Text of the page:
More Soft Disclosure from Science- Habitable zones’ around stars ten times wider than we thought

Habitable zones’ around stars ten times wider than we thought – study

                                                                           

The artist's concept depicts Kepler-62f, a super-Earth-size planet in the habitable zone of a star smaller and cooler than the sun, located about 1,200 light-years from Earth in the constellation Lyra. Credit: NASA/Ames/JPL-CaltechThe artist’s concept depicts Kepler-62f, a super-Earth-size planet in the habitable zone of a star smaller and cooler than the sun, located about 1,200 light-years from Earth in the constellation Lyra. Credit: NASA/Ames/JPL-Caltech

Life on Earth-like planets can exist at least ten times farther away from their stars than previously thought, scientists found, putting in question our whole perspective on habitable zone distances.

A new paper published in the journal, Planetary and Space  Science, describes how living organisms have just as much chance  of surviving in areas below their uninhabitable planets’   surfaces.

This includes planets a staggering distance away from their  stars, as well as even those that were recently discovered to be  drifting in space by themselves, with no apparent host star. It  is all about temperature.

The previous commonly accepted assertion was that the   ‘Goldilocks’ zone was a requirement. It is the zone both far away  and near to its star to provide the kind of climate capable of  sustaining life, because it supports water which is neither  boiling hot nor frozen.

Now a team of researchers from Aberdeen and St. Andrews  universities has an updated view of things. PhD student Sean  McMahon, author of the paper, says “that theory fails to take  into account life that can exist beneath a planet’s surface. As  you get deeper …the temperature increases, and once you get down  to a temperature where liquid water can exist – life can exist  there too.”

To prove this, the scientists devised a computer model to  cleverly approximate temperatures below the surfaces of planets  by inputting the distance to their respective stars and crossing  that with the planet’s size.

Using that model they discovered that the radius around a star,  capable of supporting life, increased three-fold if new data on  depth at which life can exist below the surface of a given planet  were taken into account.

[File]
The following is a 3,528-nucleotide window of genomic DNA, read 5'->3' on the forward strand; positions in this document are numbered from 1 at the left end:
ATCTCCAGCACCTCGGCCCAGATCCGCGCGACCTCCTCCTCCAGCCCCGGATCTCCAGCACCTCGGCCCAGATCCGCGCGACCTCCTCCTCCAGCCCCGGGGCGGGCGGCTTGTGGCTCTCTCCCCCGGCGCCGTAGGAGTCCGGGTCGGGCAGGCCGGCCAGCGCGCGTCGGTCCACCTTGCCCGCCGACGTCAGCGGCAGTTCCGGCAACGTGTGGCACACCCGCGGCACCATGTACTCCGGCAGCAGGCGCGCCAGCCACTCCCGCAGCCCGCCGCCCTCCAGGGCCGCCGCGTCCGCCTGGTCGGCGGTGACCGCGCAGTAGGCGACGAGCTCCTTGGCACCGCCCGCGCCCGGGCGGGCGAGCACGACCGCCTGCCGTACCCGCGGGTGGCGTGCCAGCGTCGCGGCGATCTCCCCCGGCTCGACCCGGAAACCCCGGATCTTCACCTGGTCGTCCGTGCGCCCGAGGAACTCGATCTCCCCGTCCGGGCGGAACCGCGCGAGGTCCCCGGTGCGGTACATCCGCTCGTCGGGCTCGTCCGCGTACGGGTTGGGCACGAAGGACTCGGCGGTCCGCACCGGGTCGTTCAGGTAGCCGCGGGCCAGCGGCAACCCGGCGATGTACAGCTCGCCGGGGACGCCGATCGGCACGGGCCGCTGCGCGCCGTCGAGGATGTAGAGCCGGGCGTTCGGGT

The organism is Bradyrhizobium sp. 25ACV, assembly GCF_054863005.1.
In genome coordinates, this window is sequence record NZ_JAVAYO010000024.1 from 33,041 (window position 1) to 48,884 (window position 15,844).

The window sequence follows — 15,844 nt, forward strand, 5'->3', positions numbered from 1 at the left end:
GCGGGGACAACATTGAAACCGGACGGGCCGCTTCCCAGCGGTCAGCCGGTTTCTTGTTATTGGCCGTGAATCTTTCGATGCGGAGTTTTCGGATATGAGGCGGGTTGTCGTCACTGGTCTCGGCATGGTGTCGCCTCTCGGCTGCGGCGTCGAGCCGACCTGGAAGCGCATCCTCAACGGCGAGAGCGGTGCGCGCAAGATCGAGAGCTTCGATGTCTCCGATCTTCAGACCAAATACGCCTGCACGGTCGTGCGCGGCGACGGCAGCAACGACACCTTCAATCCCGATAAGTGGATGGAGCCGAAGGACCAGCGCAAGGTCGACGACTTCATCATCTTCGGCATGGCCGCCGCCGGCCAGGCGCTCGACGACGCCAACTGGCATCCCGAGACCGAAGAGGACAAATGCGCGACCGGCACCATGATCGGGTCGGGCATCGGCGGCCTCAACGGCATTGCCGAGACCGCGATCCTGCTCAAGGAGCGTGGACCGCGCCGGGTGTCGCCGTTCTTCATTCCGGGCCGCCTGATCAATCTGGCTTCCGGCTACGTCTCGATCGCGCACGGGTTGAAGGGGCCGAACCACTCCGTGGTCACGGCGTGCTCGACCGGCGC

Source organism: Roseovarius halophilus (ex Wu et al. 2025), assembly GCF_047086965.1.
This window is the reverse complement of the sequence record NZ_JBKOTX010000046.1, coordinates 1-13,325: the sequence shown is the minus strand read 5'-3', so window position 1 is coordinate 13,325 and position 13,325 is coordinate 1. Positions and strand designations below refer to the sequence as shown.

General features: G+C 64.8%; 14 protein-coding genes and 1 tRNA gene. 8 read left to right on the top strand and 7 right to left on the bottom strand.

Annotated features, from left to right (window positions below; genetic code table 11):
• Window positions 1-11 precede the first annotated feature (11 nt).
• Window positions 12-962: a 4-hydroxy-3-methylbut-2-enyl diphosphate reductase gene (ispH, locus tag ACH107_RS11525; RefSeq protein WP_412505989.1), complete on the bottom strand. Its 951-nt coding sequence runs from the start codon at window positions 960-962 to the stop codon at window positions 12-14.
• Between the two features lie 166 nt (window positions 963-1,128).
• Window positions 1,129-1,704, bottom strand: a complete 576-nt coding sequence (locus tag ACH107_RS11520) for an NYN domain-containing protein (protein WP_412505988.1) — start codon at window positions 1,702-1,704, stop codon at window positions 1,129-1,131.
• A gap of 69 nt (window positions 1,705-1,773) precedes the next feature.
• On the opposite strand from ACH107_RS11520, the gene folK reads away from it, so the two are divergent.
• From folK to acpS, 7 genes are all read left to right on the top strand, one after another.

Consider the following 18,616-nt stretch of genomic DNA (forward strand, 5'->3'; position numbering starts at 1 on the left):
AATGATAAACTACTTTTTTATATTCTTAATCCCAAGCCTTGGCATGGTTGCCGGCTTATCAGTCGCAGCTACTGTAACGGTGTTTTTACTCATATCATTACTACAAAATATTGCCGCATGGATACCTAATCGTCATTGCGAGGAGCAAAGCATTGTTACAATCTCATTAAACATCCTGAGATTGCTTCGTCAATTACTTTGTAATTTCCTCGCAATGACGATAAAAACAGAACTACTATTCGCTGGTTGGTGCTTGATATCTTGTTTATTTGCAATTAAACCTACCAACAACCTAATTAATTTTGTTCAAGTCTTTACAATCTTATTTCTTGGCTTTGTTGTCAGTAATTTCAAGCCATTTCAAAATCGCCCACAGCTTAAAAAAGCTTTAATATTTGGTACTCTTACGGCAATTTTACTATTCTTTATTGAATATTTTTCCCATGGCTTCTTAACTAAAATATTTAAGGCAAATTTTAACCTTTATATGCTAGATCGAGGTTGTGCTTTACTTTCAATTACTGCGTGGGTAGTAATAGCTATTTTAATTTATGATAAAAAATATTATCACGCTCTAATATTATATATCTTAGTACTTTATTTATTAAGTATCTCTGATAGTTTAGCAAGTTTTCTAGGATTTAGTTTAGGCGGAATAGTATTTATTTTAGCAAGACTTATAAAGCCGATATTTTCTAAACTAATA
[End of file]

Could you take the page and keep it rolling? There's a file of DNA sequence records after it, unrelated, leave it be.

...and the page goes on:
“The deepest known life on Earth is 5.3 km below the surface,  but there may well be life even 10 km deep in places on Earth  that haven’t yet been drilled,” McMahon said.

What adds to the excitement is that the model allows for  potentially expanding the habitable zone even more. If indeed we  do find life 10km below the Earth’s surface, the math tells us  that Earth-like planets could support life as far as 14 times the  distance previously considered to be the Goldilocks zone.

To put this into perspective – our current habitable zone is  considered to reach out as far as Mars. But new measurements that  account for life existing under rocky surfaces take that radius  as far as Jupiter and Saturn.

For example, the recently discovered Gliese 581 d could be a  candidate. Sure, it is about 20 trillion kilometers away, but its  cold surface could well hide life a couple of kilometers below  the surface, scientists assume.

Scientists are excited at the subsurface theory on sustaining  life. We can now widen our search for life, they hope, adding  that the new findings are so radical that the fact of life on  Earth (which itself is very different from the thousands of  planets we know about) could itself be anomalous because life  receives much more protection inside a warm, mineral-rich rock  than risking survival on its inhospitable surface.

source:

http://rt.com/news/life-earth-planets-study-305/

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